Blogs and Facebook Posts as Evidence in Lawsuits


The New York Daily News reports that Richmond County Supreme Court Judge Catherine DiDomenico (no relation) terminated a woman’s $850 per month alimony payment after she posted evidence of ability to work on a blog and on Facebook.

Three years ago, Dorothy McGurk won the settlement from her husband when she claimed that a 1997 car accident left her unable to work.  When her ex-husband, Brian McGurk, saw her blog posts in which she wrote about belly dancing every day, he brought the matter back before the court.  McGurk’s lawyer, Thomas Kyle, “said the blog posts convinced [the judge that] the dancer was fit enough to fend for herself.”  Kyle continued, “If she could blog for hours, if she could dance the day away in Manhattan, then how is it she couldn’t hold down a job?”

Dorothy McGurk also helped dig her own grave with a Facebook post. When a Facebook friend asked why she hadn’t posted pictures of her belly dancing on the social network, McGurk reportedly replied, “Gotta be careful what goes on line pookies, …The ex would love to fry me with that.”  Ironic.

Judge DiDomenico terminated the monthly payments from the ex-husband and awarded him $5,000, plus interest for lawyer’s fees.  The judge also ordered the ex-wife to move out of the couples’ house and awarded the ex-husband 60% of it’s value.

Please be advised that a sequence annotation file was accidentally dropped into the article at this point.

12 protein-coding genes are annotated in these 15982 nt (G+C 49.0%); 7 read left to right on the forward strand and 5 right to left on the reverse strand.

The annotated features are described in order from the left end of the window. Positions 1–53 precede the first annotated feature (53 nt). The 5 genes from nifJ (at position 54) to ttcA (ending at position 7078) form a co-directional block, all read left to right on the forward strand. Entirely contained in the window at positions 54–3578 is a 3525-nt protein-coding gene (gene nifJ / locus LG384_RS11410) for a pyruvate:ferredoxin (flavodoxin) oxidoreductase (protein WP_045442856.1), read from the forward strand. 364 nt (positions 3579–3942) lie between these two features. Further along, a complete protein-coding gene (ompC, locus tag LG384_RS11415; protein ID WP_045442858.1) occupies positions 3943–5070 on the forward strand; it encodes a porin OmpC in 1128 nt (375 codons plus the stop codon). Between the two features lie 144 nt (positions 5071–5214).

This story is a good example of some of the social media lessons that I constantly teach:

  1. Assume that whatever you post online is public and that anyone can find it.  Indeed, the ability for people to find your stuff is the purpose of a blog, or other website.  If you want to keep something private, keep it offline.
  2. Don’t assume that your social networking is private — even if you restrict your posts to a small number of Facebook (or other social network) friends; you never know how what you write may surface.  McGurk certainly didn’t expect her Facebook comment to be read by her ex husband.
  3. If you’re a lawyer, use social media as a tool to help win your case.